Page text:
I think the old TNARS used to offer a Doctor of Divinity in Puritan Studies. The current school offers a Th.D. in Puritan Studies. That sounds like a cool program for someone interested in the history and theology of Puritanism, especially given the important role the Puritans played in the early history of the U.S.A. However, I cannot tell if anyone outside the Reformed Church would be allowed to enroll?

    The Log College also offers interesting programs in “nouthetic counseling.” This, also, sounds like a fascinating course of studies. However, it is unclear whether a non-Reformed bloke would be allowed to enroll.

  16. Michael Burgos

    Michael Burgos Active Member

    Here is what I know: Local church membership is mandatory to get in and all mentors have to subscribe to the Westminster standards or its sister confessions (e.g., 1689LBC). My guess is that by "local church" they mean one that affirms to historic Protestant orthodoxy. As for nouthetic counseling, which is now called "biblical counseling" by most in the movement, I agree-- excellent course of study. I'm presently completing a DMin at SBTS in the same discipline.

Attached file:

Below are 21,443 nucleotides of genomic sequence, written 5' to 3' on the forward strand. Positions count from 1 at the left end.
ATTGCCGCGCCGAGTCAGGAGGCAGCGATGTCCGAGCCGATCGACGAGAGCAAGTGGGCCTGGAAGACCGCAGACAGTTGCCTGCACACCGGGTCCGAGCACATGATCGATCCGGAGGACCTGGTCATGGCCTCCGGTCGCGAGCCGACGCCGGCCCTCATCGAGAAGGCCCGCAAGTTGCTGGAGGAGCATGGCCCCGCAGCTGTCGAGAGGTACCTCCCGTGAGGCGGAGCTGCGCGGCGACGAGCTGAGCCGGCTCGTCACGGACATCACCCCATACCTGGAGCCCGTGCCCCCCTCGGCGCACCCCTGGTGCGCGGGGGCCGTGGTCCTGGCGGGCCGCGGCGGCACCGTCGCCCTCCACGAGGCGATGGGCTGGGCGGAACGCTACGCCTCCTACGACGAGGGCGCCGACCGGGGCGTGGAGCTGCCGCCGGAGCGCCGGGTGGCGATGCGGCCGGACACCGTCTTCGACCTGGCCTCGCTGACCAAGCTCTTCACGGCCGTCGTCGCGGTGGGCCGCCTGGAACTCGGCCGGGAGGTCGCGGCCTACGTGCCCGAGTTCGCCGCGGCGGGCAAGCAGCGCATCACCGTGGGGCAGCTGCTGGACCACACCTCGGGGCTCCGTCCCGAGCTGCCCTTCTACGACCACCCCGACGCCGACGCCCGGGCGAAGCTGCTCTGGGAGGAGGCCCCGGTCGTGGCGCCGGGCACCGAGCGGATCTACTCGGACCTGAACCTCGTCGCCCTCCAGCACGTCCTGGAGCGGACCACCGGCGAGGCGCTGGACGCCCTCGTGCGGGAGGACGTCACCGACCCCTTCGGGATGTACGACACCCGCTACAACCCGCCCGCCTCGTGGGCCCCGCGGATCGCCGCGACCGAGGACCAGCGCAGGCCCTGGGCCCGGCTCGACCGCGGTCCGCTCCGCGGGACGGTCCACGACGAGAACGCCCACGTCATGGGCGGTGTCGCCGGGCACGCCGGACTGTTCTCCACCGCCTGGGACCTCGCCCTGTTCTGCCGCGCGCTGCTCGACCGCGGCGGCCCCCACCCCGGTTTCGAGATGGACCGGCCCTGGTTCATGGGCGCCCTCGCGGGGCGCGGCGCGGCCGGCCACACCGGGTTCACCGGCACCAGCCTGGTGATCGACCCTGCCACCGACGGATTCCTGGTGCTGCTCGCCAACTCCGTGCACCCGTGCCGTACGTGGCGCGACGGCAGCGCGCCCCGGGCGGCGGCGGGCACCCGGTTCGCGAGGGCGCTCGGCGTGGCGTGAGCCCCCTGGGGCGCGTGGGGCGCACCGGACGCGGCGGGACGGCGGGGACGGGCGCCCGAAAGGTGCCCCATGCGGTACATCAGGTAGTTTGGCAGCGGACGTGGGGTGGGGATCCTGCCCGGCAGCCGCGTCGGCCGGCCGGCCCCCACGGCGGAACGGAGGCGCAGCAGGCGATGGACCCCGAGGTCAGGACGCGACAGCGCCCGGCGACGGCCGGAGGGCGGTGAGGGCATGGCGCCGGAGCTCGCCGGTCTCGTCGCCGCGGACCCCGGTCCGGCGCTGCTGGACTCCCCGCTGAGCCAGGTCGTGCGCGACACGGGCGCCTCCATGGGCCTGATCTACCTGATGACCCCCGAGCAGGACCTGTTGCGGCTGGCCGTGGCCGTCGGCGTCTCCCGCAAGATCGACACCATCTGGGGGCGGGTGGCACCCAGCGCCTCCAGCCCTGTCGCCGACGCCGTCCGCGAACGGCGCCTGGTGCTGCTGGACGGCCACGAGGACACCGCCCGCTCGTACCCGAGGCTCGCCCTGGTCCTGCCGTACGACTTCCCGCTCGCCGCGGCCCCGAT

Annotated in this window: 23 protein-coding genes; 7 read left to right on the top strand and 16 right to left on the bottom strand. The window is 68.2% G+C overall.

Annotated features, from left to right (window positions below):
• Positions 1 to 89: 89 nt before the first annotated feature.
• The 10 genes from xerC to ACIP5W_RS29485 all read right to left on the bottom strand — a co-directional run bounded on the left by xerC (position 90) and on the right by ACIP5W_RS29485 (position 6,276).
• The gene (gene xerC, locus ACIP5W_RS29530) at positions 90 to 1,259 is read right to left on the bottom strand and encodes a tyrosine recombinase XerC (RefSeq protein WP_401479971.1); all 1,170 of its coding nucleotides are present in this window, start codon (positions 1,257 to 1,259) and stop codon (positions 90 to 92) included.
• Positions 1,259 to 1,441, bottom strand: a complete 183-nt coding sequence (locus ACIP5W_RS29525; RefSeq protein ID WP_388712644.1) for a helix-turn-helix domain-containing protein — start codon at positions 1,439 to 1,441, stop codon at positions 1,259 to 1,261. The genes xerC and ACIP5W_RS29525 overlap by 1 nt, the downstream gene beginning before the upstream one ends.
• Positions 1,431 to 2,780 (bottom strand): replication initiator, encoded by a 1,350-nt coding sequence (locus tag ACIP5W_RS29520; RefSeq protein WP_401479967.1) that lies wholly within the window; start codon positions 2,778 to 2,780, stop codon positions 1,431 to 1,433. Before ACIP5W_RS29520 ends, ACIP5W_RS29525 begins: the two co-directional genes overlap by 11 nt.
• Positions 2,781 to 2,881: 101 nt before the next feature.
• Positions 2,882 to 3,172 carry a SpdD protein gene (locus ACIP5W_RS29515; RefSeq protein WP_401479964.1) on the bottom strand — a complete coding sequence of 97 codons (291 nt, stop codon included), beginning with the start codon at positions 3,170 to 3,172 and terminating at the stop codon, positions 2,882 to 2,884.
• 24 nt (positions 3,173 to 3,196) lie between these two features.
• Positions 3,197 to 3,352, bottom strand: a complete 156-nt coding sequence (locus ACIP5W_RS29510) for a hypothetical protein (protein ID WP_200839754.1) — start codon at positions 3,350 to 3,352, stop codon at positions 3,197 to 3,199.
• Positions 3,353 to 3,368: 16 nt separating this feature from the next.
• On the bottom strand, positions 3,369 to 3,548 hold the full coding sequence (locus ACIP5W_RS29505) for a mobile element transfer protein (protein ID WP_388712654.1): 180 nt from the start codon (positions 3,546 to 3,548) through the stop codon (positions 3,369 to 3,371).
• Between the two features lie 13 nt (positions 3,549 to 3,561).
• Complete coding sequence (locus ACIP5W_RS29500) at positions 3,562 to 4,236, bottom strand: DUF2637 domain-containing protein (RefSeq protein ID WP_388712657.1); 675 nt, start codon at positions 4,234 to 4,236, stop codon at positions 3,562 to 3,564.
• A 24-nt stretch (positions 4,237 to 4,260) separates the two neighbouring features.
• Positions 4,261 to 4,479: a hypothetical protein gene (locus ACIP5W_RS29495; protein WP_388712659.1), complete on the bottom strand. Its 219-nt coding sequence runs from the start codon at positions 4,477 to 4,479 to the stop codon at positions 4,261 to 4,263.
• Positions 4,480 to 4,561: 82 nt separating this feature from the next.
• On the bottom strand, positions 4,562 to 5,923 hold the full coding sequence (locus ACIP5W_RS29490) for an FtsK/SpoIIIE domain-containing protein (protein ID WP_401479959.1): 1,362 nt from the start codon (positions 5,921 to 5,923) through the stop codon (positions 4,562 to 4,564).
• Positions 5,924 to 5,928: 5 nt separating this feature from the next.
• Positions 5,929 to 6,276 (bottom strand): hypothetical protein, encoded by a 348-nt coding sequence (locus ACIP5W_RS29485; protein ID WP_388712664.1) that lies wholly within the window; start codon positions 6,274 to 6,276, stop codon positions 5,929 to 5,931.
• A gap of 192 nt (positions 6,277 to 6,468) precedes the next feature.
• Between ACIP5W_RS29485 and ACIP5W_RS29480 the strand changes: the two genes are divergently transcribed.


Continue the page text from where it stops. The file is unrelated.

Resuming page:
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  17. Pugbelly2

    Pugbelly2 Member

    I was going to sit on the sidelines and watch this one play out, but I'm bored so I might as well offer my two cents which in this economy is likely worth even less than that! First, on Old Earth vs Young Earth. Biblically speaking, God revealed himself to man through two means: divine revelation (The Bible) and general revelation (nature, the physical creation). We also know that God does not lie and is not deceptive, so the notion that His creation was intentionally authored to look old is simply unacceptable. Either the Bible is wrong, modern science is wrong, or the way we interpret one or the other (or both) is wrong. On this topic I suggest the reading of Hugh Ross.

    Regarding a recommendation to an unaccredited seminary, that's tough. I am not of the mindset that one needs to agree with the theological position of a given seminary in order to attend and learn. In my secular studies I regularly disagreed with the position(s) of the school or the authors of a given text. Disagreement and alternative positions should be a good thing if it's done with some humility. It evokes discussion, thought, and hopefully greater understanding of any topic by all involved. I especially feel this way about seminaries, accredited or unaccredited, if the lines of disagreement with an institution do not pertain to an issue of salvation.